Slow Tune of Yangzhou
- Poetry of Jiang Kui

《扬州慢·淮左名都》

- Last updated: 2024-03-19 15:23:58

Slow Tune of Yangzhou by Jiang Kui
中文原文

淳熙丙申至日,予过维扬。夜雪初霁,荠麦弥望。入其城,则四顾萧条,寒水自碧,暮色渐起,戍角悲吟。予怀怆然,感慨今昔,因自度此曲。千岩老人以为有“黍离”之悲也。

淮左名都,竹西佳处,解鞍少驻初程。

过春风十里。尽荠麦青青。

自胡马窥江去后,废池乔木,犹厌言兵。

渐黄昏,清角吹寒。都在空城。

杜郎俊赏,算而今、重到须惊。

纵豆蔻词工,青楼梦好,难赋深情。

二十四桥仍在,波心荡、冷月无声。

念桥边红药,年年知为谁生。


English Translation

On Winter Solstice in 1127,I passed Yangzhou.It turned fine after one night of snow.I saw the fieldsovergrown with wild wheat and weeds.When I entered the ruined town,I looked around and was grieved to see green water cold and to hear sad horns blow at dusk.I felt sad and dreary to compare the present desolation with the past glory and composed the following tune which reveals the grief of a ruined country,as says my old uncle-in-law.

In the famous town east of River Huai 

And scenic spot of Bamboo West,

Breaking my journey,I alight for a short rest.

In breeze the splendid three-mile road did I pass by.

'Tis now o'ergrown with wild green wheat and weeds.

Since Southern shore was overrun by Jurchen steeds,

E'en the tall trees beside the pond have been war-torn.

As dusk is drawing near,

Cold blows the horn,

The empty town looks drear.


The place Du Mu the poet prized,

If he could come again today,

Would make him feel surprised.

His verse on the cardamon spray 

And on sweet dreams in Mansions Green 

Could not express 

My deep distress.

The Twenty-four Bridges can still be seen,

But the cold moon floating among 

The waves would no more sing a song.

For whom should the peonies near 

The Bridges grow red from year to year?

Jiang Kui (1155?-1221?)was the first musician among the lyrical poets of the Southern Song Dynasty.This lyric was written when he passed by Yangzhou,most prosperous city before Jurchen invasion,situated to the east of the River Huai and well known for scenic spots such as the Pavilion of West Bamboo and Twenty-four Bridges.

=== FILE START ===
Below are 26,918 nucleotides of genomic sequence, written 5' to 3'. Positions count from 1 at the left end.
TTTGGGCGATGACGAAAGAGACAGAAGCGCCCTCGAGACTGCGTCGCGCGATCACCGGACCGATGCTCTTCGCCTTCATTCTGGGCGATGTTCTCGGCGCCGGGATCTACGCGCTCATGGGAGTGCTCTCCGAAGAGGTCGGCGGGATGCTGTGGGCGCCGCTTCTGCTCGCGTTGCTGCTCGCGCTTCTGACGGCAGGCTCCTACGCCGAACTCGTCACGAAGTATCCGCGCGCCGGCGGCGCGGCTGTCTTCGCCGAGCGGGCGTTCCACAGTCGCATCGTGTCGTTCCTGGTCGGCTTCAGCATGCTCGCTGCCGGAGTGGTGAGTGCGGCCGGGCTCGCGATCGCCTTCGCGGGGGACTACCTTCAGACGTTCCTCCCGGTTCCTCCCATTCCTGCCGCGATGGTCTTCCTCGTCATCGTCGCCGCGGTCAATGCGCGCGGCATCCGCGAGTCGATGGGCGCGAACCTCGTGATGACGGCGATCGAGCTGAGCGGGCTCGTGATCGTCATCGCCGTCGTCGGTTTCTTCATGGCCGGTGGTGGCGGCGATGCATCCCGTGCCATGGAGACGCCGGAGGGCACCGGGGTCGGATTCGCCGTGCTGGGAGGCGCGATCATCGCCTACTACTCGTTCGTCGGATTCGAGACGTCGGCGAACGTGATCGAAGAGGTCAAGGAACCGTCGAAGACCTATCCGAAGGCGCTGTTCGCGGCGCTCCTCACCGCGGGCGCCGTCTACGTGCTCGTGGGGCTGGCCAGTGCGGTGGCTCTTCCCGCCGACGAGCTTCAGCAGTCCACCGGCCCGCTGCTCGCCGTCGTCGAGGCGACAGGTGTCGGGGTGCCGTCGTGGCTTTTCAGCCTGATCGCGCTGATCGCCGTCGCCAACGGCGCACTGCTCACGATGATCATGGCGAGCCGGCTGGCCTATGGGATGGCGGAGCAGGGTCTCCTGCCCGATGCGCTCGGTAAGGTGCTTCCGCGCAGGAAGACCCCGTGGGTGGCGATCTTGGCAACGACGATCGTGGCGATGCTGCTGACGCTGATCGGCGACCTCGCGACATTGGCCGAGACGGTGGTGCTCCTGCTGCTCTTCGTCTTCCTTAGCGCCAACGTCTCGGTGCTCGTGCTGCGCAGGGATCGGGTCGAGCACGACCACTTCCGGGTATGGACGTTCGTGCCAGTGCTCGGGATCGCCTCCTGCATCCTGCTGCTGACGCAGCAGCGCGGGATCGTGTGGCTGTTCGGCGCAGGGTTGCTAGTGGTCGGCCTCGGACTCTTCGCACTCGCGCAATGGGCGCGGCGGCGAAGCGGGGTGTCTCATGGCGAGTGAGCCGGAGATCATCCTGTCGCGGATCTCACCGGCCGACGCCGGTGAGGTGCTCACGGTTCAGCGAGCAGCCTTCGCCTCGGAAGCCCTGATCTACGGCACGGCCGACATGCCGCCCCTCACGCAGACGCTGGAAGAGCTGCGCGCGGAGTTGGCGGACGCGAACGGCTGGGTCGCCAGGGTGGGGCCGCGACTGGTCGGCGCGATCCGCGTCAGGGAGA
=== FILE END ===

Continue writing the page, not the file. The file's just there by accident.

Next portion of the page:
Why Chinese poems is so special?
The most distinctive features of Chinese poetry are: concision- many poems are only four lines, and few are much longer than eight; ambiguity- number, tense and parts of speech are often undetermined, creating particularly rich interpretative possibilities; and structure- most poems follow quite strict formal patterns which have beauty in themselves as well as highlighting meaningful contrasts.
How to read a Chinese poem?
Like an English poem, but more so. Everything is there for a reason, so try to find that reason. Think about all the possible connotations, and be aware of the different possibilities of number and tense. Look for contrasts: within lines, between the lines of each couplet and between successive couplets. Above all, don't worry about what the poet meant- find your meaning.

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